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Minard beats White, Fragale in Senate race

by Troy Graham


(May 13) Conventional wisdom has always held that whoever carries Harrison County will win the nomination for state Senate in the 12th District.

That wisdom appeared to hold true Tuesday as former Sen. Joe Minard defeated incumbent Rebecca White and challenger Ron Fragale in Harrison and went on to win the Democratic nomination.

Minard defeated White by winning 41 percent of the vote to White's 20 percent.

Delegate Ron Fragale was close behind Minard with 38 percent of the votes, but had a poor showing in the other three counties of the district, where he was a political unknown.

Results from all four counties in the district were unofficial at press time, but Minard's lead appeared insurmountable.

Minard did not return a phone call to his home Tuesday night seeking comment.

Fragale only trailed Minard by 200 votes in Harrison County, but was soundly defeated in Lewis, Braxton and Gilmer, the other counties in the district.

"The margin in the other counties really hurt me," Fragale said. "A lot of name recognition went to (Minard)."

White gained some ground in the other counties, but trailed Minard by 1,300 votes in Harrison County.

White was unavailable for comment Tuesday night.

The race on the Republican ticket was too close to call at press time. David Hinkle and Joe Fidler, both of Harrison County, were running in a dead heat. Hinkle had 1,682 votes to Fidler's 1,604 votes in Harrison County.

Fidler performed well in the other counties, winning Lewis County by nearly 200 votes. With only four precincts to be counted in Braxton County, the former Vietnam fighter pilot held an unofficial 17 vote lead over Hinkle.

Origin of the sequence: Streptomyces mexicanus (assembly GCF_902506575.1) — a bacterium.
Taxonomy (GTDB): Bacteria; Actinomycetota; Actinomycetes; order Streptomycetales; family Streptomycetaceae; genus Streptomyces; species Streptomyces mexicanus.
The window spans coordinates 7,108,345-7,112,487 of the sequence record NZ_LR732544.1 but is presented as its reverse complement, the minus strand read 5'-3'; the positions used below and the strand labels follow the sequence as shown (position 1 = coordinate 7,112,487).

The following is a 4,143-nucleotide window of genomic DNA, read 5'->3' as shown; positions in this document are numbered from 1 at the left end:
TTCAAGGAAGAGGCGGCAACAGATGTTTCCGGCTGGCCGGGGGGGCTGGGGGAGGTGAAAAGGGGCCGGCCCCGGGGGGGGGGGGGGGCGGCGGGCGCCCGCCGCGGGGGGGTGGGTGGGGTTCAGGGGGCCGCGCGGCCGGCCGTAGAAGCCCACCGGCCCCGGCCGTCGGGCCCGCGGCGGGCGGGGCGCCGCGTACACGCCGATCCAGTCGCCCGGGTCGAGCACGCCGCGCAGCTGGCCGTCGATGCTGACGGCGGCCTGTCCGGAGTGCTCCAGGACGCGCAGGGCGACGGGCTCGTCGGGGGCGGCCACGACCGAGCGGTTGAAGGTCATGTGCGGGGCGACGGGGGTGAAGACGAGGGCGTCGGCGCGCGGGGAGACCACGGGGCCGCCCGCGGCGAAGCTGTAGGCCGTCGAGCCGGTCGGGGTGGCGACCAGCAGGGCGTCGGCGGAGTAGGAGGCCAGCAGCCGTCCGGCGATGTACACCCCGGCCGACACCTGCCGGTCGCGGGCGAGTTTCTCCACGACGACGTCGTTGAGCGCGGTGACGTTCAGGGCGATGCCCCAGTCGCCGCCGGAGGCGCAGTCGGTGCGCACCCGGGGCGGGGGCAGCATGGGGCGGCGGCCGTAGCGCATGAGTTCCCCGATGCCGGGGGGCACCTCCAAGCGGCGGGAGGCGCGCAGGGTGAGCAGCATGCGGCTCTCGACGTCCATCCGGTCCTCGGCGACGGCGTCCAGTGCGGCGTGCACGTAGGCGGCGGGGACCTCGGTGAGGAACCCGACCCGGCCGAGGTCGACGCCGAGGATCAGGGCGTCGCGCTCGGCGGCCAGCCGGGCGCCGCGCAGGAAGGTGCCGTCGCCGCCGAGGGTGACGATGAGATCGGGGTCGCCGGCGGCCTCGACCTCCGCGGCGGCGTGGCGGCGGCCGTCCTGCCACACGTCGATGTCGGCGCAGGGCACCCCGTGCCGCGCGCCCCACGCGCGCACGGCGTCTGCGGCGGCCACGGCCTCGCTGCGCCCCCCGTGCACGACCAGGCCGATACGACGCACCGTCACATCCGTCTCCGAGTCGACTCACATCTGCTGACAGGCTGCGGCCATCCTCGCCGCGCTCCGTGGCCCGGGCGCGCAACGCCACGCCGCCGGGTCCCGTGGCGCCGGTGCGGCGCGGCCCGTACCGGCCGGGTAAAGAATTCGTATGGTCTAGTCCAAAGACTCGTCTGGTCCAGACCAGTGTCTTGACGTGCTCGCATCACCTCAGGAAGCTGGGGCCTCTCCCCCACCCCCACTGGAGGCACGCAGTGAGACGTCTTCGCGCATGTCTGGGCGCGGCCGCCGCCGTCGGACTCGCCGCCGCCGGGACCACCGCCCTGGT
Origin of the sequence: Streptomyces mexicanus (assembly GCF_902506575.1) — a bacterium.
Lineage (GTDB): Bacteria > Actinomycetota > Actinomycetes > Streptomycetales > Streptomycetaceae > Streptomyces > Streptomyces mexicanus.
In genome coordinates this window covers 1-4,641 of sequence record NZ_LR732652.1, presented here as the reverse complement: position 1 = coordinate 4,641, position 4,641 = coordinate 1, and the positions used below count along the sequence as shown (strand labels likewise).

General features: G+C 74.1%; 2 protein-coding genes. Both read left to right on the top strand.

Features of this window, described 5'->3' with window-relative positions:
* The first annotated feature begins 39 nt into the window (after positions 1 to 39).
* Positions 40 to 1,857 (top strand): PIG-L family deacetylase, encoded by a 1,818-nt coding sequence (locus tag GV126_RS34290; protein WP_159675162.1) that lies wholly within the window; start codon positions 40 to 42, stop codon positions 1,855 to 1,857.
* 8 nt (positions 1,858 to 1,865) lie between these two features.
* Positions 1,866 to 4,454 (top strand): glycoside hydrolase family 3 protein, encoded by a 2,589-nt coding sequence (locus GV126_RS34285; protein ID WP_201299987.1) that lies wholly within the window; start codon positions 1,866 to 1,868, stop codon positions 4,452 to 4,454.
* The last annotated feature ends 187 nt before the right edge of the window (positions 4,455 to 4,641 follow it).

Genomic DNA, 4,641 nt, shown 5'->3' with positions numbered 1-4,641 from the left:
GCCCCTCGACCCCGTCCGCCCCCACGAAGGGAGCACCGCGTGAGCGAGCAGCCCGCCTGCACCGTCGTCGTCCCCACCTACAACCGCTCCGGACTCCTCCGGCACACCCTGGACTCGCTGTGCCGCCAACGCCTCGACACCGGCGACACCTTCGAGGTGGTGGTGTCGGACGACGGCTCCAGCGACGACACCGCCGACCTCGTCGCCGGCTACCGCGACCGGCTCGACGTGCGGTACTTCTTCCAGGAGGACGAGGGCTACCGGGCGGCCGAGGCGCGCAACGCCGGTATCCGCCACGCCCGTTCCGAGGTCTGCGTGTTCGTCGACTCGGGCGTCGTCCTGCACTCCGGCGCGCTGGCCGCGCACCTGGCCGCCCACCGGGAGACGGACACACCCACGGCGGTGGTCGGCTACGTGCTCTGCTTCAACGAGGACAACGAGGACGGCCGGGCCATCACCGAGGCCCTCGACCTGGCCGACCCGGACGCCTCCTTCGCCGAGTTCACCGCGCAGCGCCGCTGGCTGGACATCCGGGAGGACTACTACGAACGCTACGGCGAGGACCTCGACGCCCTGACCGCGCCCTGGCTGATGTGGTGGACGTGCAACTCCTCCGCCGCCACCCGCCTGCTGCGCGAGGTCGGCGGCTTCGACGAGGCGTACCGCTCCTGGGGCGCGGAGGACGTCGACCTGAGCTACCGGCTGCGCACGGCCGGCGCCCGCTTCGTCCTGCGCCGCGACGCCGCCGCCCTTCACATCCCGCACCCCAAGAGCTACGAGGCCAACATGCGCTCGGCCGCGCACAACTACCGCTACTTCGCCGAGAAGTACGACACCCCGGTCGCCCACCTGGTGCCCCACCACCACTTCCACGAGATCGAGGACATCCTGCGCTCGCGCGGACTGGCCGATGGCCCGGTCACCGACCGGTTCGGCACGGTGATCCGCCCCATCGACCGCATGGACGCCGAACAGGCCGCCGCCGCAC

"I worked the people. I tried to meet as many folks as I could," Fidler said Tuesday night at the Harrison County Courthouse. "If I can get this nomination from the Republicans I feel like I have a good chance against any of (the Democrats)."

The Democratic primary was one of the most anticipated races in the state, with three highly popular and experienced candidates battling for the nomination.

White was a political unknown when she unseated Minard in 1994, claiming he was out of touch with the people. Minard spent 12 years in the House and the Senate before losing to White. Fragale had been a delegate for eight years, finishing first or second in each of his last three races.

None of the three political heavyweights emerged as the favorite during the campaign. Minard was vulnerable after losing to White in 1994. White received her share of political heat for blocking a vote on nude dancing legislation in 1996, then supporting the controversial bill after nude dancing protests exploded in Harrison County. Fragale had a falling out with House leadership that his critics said showed that he was an ineffective leader who couldn't get along with others in Charleston.

"I really didn't want to go back to the House. I took a big gamble," Fragale said. "It's hard to tell how I feel initially."

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